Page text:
Chelsea Manning 14: Iraq 4 (Chelsea’s comments on the Baghdad Video)

Chelsea’s first comment on the Baghdad video in her pre-trial statement makes it clear that what she heard there was even more important than what she saw.

[In mid-February 2010 several analysts working in the “skif” discussed a video] found on the “T-Drive.” The video depicted several individuals being engaged by an Air Weapons Team (AWT). At first I did not consider the video very special, as I had viewed countless other “war-porn” type videos depicting combat. However, the recorded audio comments by the AWT crew and the second engagement in the video, of an unarmed bongo truck, troubled me. (8,19)

Chelsea goes on to explain that she “shied away” from getting deeply involved in these discussions and instead did some research in the hope of finding background that would help her to understand the event. That is how she learned that two of the people killed were Reuters employees. Chelsea also learned that Reuters had asked the Army to show them the video so they could better understand what had happened and “improve their safety practices in combat zones.” According to an American law, The Freedom of Information Act, the Army was required to allow the news agency to see the video, but they did not do so. In order to excuse their inaction, they said they were not sure that the video still existed.(8,19)

In commenting on the results of her research, Chelsea says:

[The fact that the Army would not release the video] troubled me further. It was clear to me that the event happened because the AWT mistakenly identified the Reuters employees with a potential threat, and that the people in the bongo truck were merely attempting to help the wounded. The people in the van were not a threat but “good Samaritans.” (8,20)

After the first round of shots has been fired and the ground is covered with the bodies of dead and wounded men, the comments of the soldier speaking from the helicopter — and his tone of voice — definitely create the impression that he and the others on board are enjoying themselves. Here is what Chelsea says about this:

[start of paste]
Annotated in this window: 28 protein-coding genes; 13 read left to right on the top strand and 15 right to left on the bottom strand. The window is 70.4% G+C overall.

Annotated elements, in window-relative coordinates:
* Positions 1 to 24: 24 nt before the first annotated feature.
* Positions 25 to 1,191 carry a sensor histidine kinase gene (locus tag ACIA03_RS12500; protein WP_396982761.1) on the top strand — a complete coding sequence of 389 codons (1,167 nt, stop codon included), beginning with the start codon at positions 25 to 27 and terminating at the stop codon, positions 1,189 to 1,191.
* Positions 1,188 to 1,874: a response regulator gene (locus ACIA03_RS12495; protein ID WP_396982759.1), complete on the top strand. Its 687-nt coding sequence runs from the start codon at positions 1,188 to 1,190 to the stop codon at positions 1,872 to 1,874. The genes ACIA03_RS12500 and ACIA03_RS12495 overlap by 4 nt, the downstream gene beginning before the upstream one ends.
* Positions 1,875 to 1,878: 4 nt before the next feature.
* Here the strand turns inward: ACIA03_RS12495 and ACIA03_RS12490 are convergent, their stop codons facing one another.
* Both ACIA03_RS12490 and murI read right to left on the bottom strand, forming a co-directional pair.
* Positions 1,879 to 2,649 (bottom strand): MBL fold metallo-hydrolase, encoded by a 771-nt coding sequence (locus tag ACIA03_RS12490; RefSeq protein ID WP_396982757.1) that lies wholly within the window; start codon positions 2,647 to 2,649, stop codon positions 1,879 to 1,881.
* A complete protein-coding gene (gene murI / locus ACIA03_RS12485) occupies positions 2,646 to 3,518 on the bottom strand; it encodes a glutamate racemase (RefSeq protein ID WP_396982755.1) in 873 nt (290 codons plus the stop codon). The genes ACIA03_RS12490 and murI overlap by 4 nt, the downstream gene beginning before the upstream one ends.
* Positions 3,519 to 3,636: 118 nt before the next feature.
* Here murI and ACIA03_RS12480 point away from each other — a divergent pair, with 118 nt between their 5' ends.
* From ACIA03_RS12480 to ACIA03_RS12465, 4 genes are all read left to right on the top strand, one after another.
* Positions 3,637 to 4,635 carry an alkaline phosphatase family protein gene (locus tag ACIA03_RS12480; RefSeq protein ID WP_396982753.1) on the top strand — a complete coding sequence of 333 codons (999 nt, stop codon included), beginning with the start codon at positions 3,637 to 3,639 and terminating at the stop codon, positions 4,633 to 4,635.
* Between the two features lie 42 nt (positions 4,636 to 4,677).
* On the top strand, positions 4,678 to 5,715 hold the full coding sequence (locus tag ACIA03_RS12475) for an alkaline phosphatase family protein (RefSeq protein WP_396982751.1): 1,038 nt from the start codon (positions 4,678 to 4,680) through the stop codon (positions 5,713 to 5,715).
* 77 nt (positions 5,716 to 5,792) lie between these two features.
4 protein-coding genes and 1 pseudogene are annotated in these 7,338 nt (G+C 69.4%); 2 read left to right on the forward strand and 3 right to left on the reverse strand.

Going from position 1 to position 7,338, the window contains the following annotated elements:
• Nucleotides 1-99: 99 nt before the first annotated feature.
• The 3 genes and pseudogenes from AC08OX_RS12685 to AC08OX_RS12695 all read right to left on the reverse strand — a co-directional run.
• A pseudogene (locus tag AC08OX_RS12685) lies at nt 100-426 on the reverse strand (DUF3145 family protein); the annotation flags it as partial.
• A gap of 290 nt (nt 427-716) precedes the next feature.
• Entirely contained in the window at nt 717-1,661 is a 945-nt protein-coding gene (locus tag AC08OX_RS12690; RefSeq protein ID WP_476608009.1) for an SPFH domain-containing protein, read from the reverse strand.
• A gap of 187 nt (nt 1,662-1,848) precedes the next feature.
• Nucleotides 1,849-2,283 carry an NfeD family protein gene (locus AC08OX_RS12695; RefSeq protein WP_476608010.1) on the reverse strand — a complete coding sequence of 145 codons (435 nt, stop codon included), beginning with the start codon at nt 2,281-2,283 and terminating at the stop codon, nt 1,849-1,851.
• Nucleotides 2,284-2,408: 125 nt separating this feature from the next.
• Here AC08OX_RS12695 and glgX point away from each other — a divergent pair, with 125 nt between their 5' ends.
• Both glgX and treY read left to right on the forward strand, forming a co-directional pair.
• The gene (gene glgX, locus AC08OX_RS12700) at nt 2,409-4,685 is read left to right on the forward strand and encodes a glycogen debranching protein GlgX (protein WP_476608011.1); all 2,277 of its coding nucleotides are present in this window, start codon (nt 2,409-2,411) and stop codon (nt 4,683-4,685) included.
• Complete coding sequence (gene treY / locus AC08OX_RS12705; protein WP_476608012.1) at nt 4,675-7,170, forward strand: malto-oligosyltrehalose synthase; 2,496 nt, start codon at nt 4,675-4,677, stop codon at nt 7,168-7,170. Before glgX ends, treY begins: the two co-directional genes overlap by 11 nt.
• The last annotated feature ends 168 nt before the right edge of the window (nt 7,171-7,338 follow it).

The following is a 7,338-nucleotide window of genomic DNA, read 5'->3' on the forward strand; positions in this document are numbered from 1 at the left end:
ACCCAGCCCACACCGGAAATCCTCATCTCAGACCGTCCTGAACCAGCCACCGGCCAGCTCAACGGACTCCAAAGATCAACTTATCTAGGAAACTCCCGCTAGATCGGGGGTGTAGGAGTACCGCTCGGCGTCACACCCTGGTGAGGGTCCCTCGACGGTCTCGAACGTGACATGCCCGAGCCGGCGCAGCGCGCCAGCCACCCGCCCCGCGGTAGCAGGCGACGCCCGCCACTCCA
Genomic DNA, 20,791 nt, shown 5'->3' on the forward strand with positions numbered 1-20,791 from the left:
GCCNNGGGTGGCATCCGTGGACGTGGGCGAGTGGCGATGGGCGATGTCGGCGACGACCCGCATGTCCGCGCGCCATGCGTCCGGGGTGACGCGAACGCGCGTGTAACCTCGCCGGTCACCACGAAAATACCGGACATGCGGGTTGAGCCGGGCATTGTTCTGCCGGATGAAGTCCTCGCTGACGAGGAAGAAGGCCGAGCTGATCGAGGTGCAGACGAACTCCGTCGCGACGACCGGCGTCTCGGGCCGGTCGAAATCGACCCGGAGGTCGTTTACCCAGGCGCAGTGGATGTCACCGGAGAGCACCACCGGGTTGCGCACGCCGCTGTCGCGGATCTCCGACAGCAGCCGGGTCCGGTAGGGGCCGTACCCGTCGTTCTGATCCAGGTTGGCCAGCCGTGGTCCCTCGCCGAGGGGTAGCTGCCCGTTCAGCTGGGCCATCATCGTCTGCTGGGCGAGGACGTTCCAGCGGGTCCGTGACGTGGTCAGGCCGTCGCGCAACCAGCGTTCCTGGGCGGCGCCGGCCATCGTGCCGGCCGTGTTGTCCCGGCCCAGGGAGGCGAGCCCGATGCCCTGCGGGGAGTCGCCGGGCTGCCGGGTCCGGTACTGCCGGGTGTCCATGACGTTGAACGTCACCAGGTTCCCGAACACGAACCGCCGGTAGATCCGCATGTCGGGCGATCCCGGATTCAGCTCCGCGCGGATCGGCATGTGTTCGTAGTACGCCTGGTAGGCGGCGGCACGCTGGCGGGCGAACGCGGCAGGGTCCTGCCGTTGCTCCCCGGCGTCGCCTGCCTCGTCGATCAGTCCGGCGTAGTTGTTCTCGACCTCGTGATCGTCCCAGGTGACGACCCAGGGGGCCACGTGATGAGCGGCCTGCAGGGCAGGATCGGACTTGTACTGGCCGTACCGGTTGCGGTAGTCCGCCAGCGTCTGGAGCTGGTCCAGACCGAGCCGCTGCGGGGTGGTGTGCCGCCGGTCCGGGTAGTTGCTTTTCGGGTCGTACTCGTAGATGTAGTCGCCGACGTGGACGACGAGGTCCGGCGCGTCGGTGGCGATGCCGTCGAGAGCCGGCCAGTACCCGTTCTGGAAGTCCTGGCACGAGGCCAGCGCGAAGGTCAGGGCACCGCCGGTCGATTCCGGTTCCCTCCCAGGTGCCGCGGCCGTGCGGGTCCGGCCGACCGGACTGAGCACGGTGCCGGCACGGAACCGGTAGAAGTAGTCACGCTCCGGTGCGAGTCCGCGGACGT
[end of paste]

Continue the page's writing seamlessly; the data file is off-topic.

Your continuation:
The most alarming aspect of the video to me, however, was the seemingly delightful bloodlust they appeared to have. They dehumanized the individuals they were engaging and seemed to not value human life by referring to them as “dead bastards” and congratulating each other on the ability to kill in large numbers.(8, 20)

Chelsea’s next comment concerns the wounded man — it was later discovered that he was Saeed Chmagh, one of the Reuters photographers — who attempted to crawl to safety after the shooting stopped.

At one point in the video, there is an individual on the ground attempting to crawl to safety. The individual is seriously wounded. Instead of calling for medical attention to the location, one of the AWT crew members verbally asked for the wounded person to pick up a weapon so he would have a reason to engage. For me, this seems similar to a child torturing ants with a magnifying glass.

When Chelsea says that one of the soldiers in the helicopter “verbally asked for the wounded person to pick up a weapon so he would have a reason to engage,” she is referring to the fact that he expresses his thoughts aloud — pretending to be talking in an encouraging way to the wounded man. In doing so, he leaves no doubt that he is eager to kill him. The soldier’s exact words are. “Come on, buddy. All you gotta do is pick up a weapon.” He says this in a tauntingly friendly tone of voice.

Next, Chelsea goes on to discuss what happened after the second round of shooting which killed the injured man and the three men in the van who tried to rescue him.

Shortly after the second engagement, a mechanized infantry unit arrives at the scene. Within minutes the AWT crew learns that children were in the van and despite the injuries, the crew exhibits no remorse. Instead they downplayed the significance of their actions saying “Well it’s their fault for bringing their kids into a battle.” The AWT crew members sound like they lack sympathy for the children or their parents.

Chelsea is quite right in saying that the crew lack sympathy for the children or their parents. In putting it that way however, she actually understates the dark horror of their remarks. Their smug tone of voice strongly indicates their conviction that the people they have just killed are on a completely different level of humanity than they are. It is almost as if they do not regard them as real human beings.

And Chelsea’s final statement about this incident is in a similar vein. A few minutes after the van is “disabled” several small tanks known as “Bradleys” arrive on the scene. As they drive toward the destroyed van, one of them drives over a dead body. Once again, Chelsea focuses on what is heard in the video rather than what is seen:

Later, in a particularly disturbing manner, the AWT crew verbalizes enjoyment at the sight of one of the ground vehicles driving over the bodies.

What she does not mention is that the soldier in the helicopter can actually be heard laughing quietly — perhaps “sniggering” would be a better word — as a body is crushed by a tank.